Prof. Sunhmoy Chakarvarty observed that new technology has helped to build more synergy between agriculture and industry. There are now more two way linkages. Chakarvarty also observes the monetization’s of Indian agriculture in an increased manner. Indian agriculture has now become subject to fluctuation in terms of various cycles directly as activities are related to fuel prices, electricity prices and bank credit costs.
Many theoreticians point out green revolution has not been able to increase in labour’s share in the total output generation. Big farmers have cornered the advantage and opportunities of Green Revolution. Small farmers did not use these advantages due to poor knowledge and inadequate purchasing power.
The big farmers could take advantage of the services provided by the technology, extension service providers, skills of educated people who know uses of seeds and insecticide behaviour but poor farmers could not take advantage of these skills.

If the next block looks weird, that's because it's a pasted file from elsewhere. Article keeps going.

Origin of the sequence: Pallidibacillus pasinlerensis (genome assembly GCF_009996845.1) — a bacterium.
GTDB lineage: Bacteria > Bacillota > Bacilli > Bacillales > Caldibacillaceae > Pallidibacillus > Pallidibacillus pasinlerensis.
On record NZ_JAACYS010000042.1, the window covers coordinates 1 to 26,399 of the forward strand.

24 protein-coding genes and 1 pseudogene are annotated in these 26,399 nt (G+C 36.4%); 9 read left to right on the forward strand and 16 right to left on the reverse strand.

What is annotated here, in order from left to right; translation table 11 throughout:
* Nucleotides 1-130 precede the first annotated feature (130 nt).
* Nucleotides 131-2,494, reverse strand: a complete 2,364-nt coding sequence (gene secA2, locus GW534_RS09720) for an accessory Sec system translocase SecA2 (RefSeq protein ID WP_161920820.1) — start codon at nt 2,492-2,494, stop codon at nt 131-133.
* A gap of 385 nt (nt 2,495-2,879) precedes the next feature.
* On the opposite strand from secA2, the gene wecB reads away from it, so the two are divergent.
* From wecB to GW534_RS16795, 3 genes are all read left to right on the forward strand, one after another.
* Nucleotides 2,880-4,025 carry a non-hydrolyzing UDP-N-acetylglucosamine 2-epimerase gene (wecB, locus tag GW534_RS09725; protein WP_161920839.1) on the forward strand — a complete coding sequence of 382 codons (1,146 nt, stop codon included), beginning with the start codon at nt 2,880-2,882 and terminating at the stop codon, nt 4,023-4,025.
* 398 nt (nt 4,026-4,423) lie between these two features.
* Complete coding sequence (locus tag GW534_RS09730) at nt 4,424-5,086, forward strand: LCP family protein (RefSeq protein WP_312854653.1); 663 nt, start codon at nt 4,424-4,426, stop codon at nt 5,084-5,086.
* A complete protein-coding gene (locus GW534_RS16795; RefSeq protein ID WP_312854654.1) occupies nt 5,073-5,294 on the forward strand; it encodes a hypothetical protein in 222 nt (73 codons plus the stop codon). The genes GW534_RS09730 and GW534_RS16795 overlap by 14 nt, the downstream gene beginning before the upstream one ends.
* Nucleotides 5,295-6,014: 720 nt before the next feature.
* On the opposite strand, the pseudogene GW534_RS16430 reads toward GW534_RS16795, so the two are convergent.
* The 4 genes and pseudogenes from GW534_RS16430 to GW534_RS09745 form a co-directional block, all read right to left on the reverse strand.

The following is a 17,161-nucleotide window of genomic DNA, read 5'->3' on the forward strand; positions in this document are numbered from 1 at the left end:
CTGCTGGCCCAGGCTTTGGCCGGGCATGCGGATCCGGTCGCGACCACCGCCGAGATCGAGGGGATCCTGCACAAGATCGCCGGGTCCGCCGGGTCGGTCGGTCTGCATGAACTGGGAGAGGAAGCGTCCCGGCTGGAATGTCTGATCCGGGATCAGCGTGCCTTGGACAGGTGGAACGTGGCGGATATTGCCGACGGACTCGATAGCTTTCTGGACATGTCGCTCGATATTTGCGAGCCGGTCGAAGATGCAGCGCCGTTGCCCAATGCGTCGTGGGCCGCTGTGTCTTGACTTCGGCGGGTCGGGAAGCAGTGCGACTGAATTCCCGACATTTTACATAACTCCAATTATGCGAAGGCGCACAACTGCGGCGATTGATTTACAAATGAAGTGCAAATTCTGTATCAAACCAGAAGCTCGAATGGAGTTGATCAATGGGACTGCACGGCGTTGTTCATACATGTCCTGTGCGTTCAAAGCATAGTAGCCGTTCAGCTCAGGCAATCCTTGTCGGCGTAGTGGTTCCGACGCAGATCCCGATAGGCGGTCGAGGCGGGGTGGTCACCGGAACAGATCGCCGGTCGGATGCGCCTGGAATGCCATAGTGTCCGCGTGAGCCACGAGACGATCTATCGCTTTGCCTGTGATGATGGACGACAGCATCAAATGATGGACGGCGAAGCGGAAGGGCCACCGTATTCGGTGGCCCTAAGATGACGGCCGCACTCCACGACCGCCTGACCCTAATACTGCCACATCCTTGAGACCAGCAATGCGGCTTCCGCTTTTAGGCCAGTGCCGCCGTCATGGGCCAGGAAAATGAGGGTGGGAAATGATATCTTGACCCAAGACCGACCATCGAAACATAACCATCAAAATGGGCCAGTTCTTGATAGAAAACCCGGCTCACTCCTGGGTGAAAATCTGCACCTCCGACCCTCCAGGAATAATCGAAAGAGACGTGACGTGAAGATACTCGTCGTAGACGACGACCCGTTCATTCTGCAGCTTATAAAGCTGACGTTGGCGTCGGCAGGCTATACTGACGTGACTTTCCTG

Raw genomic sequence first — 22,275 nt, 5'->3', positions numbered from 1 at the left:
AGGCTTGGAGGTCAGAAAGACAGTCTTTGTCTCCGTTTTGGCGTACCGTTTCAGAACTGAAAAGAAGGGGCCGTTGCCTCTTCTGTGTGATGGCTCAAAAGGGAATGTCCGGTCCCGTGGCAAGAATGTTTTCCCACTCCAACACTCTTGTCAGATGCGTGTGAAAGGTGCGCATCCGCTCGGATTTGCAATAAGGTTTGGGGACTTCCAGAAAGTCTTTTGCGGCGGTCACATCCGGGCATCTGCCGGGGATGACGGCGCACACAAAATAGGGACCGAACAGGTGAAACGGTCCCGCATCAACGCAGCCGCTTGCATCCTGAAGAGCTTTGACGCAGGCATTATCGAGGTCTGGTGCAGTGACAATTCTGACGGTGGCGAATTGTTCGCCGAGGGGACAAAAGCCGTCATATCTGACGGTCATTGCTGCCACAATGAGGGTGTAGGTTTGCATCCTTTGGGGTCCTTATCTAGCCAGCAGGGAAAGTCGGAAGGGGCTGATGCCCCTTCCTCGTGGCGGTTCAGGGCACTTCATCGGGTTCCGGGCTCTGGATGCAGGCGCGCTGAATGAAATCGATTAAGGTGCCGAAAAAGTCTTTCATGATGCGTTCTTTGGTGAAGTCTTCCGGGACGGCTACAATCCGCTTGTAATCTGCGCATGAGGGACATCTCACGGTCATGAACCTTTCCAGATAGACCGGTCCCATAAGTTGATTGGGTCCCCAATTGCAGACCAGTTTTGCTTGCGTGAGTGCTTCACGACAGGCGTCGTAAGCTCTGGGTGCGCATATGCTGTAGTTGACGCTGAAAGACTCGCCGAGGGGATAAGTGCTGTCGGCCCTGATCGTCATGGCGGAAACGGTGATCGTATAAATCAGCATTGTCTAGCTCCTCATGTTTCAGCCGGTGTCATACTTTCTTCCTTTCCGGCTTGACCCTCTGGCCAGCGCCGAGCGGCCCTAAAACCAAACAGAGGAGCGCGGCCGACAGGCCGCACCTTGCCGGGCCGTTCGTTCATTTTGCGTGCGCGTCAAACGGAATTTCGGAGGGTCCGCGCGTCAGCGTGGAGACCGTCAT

The institutional framework in Indian agriculture which had limited pro-poor marginal farmer bias would work against the interest of this section when any development work is initiated without proper reforms.
The Green Revolution also increased pollution, disrupted ecological balances. Increased use of fertiliser affected natural quality of land, Insecticides killed many fish, endangered species. The ecology was neglected by cutting down of forests in the catchment areas of which resulted in loss of top soil, increased the frequency and danger of floods.
Green revolution thus apart from positive impacts has its negative aspects too. But in a country like India, the gains of Green Revolution should be carried further for self sustained growth of agriculture with proper institutional reforms.